Just beyond the pond is a gate and bridge over a lovely creek that leads towards the walkway to the family burial plot. Everywhere you look while walking, there are native Texas trees and plants that make the stroll so beautiful and peaceful. I’m sure when Spring comes, the walk will be even more impressive as the leaves wake up and come out into the sun. Considering how hot Texas can be, even in the Spring, the addition of the canopy of leaves will be a welcome respite as they give shade to the walkway.
As we made our way along the pathway, we came to the family burial plot. Surrounded by a beautiful black wrought iron fence decorated with the Texas star lay George H.W., Barbara, and their daughter Robin. While Charlie was able to walk up and pay his respects, I was quite emotional. For whatever reason, I could not immediately walk up and be that close. Perhaps it was because I was reminded of my parents passing over 20 years ago.
Eventually, I managed to pull myself together enough to stand and pay my respects. It was all so surreal for me. There lay an American President, his wife, and their daughter with the Presidential Seal front and center. It just didn’t seem possible to me, for some odd reason, to be standing there at the foot of a president’s final resting place.
One thing I noticed, as did many other visitors, were the coins lying on the presidential seal. While some may know the reason for these coins and placed them thoughtfully and intently, others may have simply put a coin to say they did it. There is a very significant meaning behind the coins that date back for generations.
Usually, when visiting the gravesite of a veteran, the visitor would place a coin on the headstone to let the family of the deceased know that they had visited. For military veterans, there is another level to this tradition. The tradition of leaving coins dates back to the Roman Empire, but the practice became more common in the U.S. during the Vietnam war.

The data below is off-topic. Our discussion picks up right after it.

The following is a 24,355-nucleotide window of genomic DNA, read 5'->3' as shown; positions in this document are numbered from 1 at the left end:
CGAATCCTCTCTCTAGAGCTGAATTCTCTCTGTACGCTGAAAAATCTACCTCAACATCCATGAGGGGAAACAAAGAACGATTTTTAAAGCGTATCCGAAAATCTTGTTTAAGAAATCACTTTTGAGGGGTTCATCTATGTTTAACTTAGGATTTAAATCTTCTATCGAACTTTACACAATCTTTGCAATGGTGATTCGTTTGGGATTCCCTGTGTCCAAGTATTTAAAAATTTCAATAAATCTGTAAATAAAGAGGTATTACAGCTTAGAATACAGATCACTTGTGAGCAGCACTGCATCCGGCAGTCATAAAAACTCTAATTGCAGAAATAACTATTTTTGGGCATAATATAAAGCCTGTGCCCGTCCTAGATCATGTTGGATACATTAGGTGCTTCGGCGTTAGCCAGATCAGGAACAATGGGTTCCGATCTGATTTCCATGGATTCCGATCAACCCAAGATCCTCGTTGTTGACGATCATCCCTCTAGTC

Leaving a coin was seen as a more practical way to communicate that you had visited the grave than contacting the soldier’s family since that could sometimes start an uncomfortable argument over politics relating to the war. Others left the coin as a form of “down payment” for a beer or game of poker when the two were reunited again.
- A penny means you visited.
- A nickel means that the visitor and deceased trained together at boot camp.
- A dime means that the visitor and deceased served together.
- A quarter indicates that the visitor was with the deceased when they passed.
Once we paid our respects and reflected upon the moment, we headed back out towards the pond. There, standing tall, was a beautiful Great Egret. It paid no official attention to all the people walking around or the children chasing each other and having a great time. He was more focused on catching lunch from the pond.
We took a stroll around the pond, taking in the beautiful roses that were trailing over the arches heading towards the gazebo. Then, over the bridge towards the Egret. Again, he paid no attention to us and walked towards us at one point, stopping as if to pose for his picture to be taken.
On the back wall of the building are the poignant words said by President Bush, beautifully engraved in the marble wall for generations to come to read and ponder.
As we headed towards the parking lot, we passed the statue of President Bush and stopped at the “Day The Wall Came Down” sculpture. Artist Veryl Goodnight designed the sculpture. The sculpture is a beautiful depiction of 5 stallions jumping over a 2-ton piece of the Berlin Wall, a dedication to the fall of the wall. President Bush was in office at the time the wall fell. The sculpture intends to depict freedom and remind us of the oppression that others still experience. A very poignant reminder of how truly blessed we are to have the freedoms we have.
Visiting the Bush Museum and Library was something that I had wanted to do for a very long time. Regardless of one’s political affiliation or opinion, it is well worth the short drive from Houston. You can find more information about the museum and grounds at www.bush41.org, including hours and information on the President H.W. Bush Library Foundation.
If you happen to find yourself in the College Station area, I highly recommend you take the time to visit the Library as well as take a stroll around the pond and visit the gravesite. It’s a beautiful reminder of the legacy the Bush’s have left as well as a chance to reflect on your legacy and freedoms.